Karen O is a queen among women. We are all familiar with her feisty and passionate vocals in such Yeah Yeah Yeah's jams as "Heads Will Roll" and "Gold Lion," but her work on Spike Jonze's adaptation of Where the Wild Things Are allowed a glimpse into her softer side (for those of us who weren't already emotionally attached to the real heartbreak of "Maps"). The songstress has yet to compose for another feature-length film, but she did go on to write the 2014 Academy Award nominated song, "The Moon Song" in yet another collaboration with her dear friend Spike Jonze.

5. Will Butler/Arcade Fire- Her (2014)

Though Her features songs from indie-rock sensation Arcade Fire such as "Morning Talk/Supersymmetry," it is the band's talented multi-instrumentalist, Will Butler, (younger brother of front man Win Butler) that gave us the film's truly mesmerizing scores "Photograph" and "Song on the Beach." His work with Canadian musician Owen Pallett was a match made in heaven--their musical interpretation of what it means to look at a photograph is enough to make anyone's eyes misty. Let's just say Spike Jonze's directing within the music industry paid off--the man sure knows how to pick his composers.

4. Mark Mothersbaugh- The Lego Movie

Mark Mothersbaugh is the Stephen King of music. His ideas are strange and out-of-the-box, but always turn out to be some form of brilliant. Parents identify him as a founding member of infamous, red hat wielding, rock-synth band Devo, but to youngsters (whether they know it or not) he is the proud composer of hilarious family films such as The Lego Movie, Cloudy With a Chance of Meatballs, and Hotel Transylvania 2. Aside from film, Mothersbaugh can be worshiped by children and stoners alike for his work on Cartoon Network's Regular Show and Nickelodeon's nearly cult classic 90's cartoon, Rugrats.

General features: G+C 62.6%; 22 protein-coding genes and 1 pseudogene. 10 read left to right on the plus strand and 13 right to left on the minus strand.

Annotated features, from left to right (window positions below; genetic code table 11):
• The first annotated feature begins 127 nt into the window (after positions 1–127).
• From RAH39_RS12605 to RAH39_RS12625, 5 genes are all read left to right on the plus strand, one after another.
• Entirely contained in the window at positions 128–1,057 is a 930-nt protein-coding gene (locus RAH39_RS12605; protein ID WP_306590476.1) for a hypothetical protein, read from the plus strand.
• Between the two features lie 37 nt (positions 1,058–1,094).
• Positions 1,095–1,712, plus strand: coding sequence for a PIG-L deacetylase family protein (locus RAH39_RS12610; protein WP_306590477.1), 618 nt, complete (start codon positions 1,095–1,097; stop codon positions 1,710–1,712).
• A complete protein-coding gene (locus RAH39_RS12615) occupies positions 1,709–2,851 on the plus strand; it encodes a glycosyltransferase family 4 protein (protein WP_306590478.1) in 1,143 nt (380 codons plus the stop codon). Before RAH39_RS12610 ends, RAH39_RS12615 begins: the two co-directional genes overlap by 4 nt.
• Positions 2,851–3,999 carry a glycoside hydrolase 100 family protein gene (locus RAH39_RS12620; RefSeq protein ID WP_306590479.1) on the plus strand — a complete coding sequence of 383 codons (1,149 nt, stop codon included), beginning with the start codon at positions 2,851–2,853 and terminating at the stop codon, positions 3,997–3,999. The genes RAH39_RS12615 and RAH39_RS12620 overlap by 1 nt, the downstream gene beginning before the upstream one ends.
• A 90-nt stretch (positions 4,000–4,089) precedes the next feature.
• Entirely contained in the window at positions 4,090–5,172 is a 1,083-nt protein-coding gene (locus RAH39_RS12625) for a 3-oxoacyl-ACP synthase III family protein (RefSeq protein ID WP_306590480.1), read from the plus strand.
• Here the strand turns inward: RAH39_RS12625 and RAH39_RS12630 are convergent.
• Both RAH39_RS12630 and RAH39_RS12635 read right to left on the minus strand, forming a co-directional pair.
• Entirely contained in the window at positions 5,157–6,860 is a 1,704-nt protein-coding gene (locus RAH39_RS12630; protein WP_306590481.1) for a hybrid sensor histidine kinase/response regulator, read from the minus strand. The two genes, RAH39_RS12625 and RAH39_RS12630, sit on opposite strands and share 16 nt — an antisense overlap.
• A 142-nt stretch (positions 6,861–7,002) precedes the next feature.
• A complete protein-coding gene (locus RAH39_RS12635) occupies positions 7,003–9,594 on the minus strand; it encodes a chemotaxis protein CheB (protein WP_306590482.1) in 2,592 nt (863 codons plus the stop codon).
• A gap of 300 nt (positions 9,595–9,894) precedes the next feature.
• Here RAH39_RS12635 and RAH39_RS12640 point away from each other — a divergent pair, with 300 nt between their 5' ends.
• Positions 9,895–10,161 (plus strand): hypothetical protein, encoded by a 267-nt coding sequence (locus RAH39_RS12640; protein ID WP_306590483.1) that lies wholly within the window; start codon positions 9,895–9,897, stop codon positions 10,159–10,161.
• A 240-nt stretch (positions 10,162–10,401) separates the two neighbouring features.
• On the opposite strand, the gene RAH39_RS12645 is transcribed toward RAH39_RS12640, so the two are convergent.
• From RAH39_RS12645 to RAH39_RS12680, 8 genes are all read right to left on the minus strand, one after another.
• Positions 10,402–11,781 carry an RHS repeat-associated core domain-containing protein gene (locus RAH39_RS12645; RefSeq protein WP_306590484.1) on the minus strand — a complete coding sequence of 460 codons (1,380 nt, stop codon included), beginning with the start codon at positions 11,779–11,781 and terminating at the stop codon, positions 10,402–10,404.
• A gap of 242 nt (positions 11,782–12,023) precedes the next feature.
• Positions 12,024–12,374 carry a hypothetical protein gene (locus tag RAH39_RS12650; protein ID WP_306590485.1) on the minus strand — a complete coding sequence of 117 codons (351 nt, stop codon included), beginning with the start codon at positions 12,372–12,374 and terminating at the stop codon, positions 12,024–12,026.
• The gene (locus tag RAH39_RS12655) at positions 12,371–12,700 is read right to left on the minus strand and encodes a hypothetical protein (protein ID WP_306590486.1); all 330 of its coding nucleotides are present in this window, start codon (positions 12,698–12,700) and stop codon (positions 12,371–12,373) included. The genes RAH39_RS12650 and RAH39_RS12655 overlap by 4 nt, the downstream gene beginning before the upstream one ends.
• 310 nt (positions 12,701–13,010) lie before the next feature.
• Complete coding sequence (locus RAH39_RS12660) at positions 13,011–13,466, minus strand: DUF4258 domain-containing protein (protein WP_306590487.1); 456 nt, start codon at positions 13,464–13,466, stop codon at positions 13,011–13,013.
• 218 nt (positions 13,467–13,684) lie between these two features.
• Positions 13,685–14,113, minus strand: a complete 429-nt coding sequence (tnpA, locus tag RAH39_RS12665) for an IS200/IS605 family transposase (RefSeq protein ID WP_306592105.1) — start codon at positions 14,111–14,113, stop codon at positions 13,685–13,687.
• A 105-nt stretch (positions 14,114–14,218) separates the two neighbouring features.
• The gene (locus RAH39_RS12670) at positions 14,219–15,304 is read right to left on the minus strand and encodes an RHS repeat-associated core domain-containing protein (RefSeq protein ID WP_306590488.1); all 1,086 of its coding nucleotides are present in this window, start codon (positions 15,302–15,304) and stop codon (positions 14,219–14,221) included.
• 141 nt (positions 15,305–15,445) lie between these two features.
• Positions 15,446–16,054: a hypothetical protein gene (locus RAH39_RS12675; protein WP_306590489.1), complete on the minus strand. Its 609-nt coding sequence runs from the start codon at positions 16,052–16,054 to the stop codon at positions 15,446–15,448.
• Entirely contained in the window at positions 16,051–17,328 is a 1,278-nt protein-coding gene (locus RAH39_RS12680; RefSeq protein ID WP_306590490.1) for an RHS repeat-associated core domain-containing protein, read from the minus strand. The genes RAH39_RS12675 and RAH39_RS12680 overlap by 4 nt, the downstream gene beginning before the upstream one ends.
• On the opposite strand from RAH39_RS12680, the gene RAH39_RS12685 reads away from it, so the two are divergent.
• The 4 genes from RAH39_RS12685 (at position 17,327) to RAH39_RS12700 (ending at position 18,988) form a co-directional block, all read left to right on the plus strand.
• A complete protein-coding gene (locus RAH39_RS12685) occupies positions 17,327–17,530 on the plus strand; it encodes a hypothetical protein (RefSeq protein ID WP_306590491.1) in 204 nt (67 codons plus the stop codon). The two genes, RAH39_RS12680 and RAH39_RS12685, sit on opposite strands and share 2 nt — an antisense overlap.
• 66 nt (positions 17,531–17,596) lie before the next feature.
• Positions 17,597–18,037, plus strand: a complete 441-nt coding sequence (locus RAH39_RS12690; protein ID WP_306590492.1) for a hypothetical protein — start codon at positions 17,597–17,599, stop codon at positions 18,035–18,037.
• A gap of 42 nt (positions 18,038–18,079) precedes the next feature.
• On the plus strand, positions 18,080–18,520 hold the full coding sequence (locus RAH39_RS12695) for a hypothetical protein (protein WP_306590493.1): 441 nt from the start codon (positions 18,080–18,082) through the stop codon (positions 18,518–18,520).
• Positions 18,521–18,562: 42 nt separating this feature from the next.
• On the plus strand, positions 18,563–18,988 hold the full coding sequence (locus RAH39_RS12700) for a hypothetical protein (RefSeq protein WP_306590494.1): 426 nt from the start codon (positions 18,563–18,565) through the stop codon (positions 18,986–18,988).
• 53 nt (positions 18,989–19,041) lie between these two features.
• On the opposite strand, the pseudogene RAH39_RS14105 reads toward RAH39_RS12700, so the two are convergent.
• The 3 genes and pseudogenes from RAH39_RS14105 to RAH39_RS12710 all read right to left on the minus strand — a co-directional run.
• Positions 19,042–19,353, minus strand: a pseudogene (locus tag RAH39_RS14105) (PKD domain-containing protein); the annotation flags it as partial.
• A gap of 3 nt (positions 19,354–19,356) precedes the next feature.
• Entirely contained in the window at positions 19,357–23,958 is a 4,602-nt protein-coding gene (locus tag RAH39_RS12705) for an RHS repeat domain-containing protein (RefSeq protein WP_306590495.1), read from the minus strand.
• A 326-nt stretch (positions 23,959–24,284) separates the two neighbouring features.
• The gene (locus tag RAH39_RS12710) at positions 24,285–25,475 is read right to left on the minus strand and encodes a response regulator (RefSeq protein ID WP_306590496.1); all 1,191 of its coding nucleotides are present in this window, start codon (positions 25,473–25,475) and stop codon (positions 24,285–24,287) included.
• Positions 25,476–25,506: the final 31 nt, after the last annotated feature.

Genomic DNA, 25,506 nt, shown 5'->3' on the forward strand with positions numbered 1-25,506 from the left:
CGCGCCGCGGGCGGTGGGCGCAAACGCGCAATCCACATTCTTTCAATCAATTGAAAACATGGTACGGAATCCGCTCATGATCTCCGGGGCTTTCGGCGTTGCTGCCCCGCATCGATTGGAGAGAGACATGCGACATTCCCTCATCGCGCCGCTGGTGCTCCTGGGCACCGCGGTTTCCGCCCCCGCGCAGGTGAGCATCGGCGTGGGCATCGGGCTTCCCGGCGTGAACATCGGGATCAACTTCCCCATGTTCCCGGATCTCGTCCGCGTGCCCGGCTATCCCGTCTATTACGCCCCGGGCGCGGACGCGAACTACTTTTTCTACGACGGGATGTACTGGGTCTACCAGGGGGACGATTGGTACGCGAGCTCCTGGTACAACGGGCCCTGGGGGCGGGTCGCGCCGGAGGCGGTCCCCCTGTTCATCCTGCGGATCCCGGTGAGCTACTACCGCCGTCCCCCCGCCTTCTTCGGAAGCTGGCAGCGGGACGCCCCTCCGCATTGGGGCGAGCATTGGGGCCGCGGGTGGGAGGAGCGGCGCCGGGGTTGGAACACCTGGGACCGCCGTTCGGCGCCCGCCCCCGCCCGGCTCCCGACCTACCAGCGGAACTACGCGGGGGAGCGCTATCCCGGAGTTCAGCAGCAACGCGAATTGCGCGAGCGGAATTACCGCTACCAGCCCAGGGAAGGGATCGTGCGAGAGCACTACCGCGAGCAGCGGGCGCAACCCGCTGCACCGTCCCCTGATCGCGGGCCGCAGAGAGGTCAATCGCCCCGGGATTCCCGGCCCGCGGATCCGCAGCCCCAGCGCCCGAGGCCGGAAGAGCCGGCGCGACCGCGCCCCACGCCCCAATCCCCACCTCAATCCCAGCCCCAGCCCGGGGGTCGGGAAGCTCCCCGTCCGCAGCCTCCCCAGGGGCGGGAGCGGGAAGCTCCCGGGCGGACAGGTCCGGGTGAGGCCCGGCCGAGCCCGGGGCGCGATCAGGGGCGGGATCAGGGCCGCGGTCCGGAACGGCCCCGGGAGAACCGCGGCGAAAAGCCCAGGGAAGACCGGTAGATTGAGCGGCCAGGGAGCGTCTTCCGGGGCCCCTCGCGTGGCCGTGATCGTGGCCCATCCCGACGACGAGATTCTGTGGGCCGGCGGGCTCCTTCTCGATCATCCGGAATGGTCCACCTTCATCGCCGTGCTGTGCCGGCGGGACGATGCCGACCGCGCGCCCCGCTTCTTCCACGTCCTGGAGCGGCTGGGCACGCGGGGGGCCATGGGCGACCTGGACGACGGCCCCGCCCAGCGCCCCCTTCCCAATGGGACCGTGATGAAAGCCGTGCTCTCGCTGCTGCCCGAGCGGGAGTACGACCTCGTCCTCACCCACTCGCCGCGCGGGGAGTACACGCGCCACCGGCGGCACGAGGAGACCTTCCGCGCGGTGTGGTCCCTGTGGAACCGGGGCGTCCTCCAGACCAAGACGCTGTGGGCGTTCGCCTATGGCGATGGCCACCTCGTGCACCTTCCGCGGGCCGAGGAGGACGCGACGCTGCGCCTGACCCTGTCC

3. Daft Punk- TRON: Legacy (2010)

Daft Punk already possessed the skills to make teenagers and ravers everywhere want to dance all night ("Get Lucky" became a college party anthem), but putting their beats in the context of a futuristic cyber world heightened their music to an entirely new level. Though songs like "Derezzed" and "End of the Line" channeled the electronic duo's more popular sound, they managed to craft scores ranging from slick and exciting to dramatic and utterly tension-enhancing. I would love to see the two grow as artists and remain in the composing world, but bringing ElecTRONica back to Disneyland would be a nice consolation prize.

2. Trent Reznor- The Social Network (2010)

The industrial rock music of Nine Inch Nails is certainly an acquired taste that appeals to a specific audience (although Magic Mike XXL brought a new life to "Closer"). However, the band's founder and lead singer found a way to connect to a widespread demographic by crafting a gorgeous and chilling score for David Fincher's Facebook drama, The Social Network. Reznor's work clearly wasn't too shabby--his compositions earning him a Academy Award and a thriving career working along side Fincher.

1. Danny Elfman- ...Just about everything

Danny Elfman, lead singer and songwriter for new-wave rock group Oingo Boingo, gracefully transformed into one of the greatest film composers of our time. Elfman began his work on feature films in 1985 with Tim Burton's Pee-Wee's Big Adventure and has since accomplished the enormous feat of scoring over a hundred films (nearly a quarter of which have been in coalition with Burton). Though Elfman is typically associated with this creative partnership, he has crafted subtle masterpieces for countless Academy Award-winning films and has allowed his projects to strike a rare and beautiful balance between commercial and artistic. So, ladies and gentleman: it never hurts to try something new.

Who is your favorite film composer? Comment below!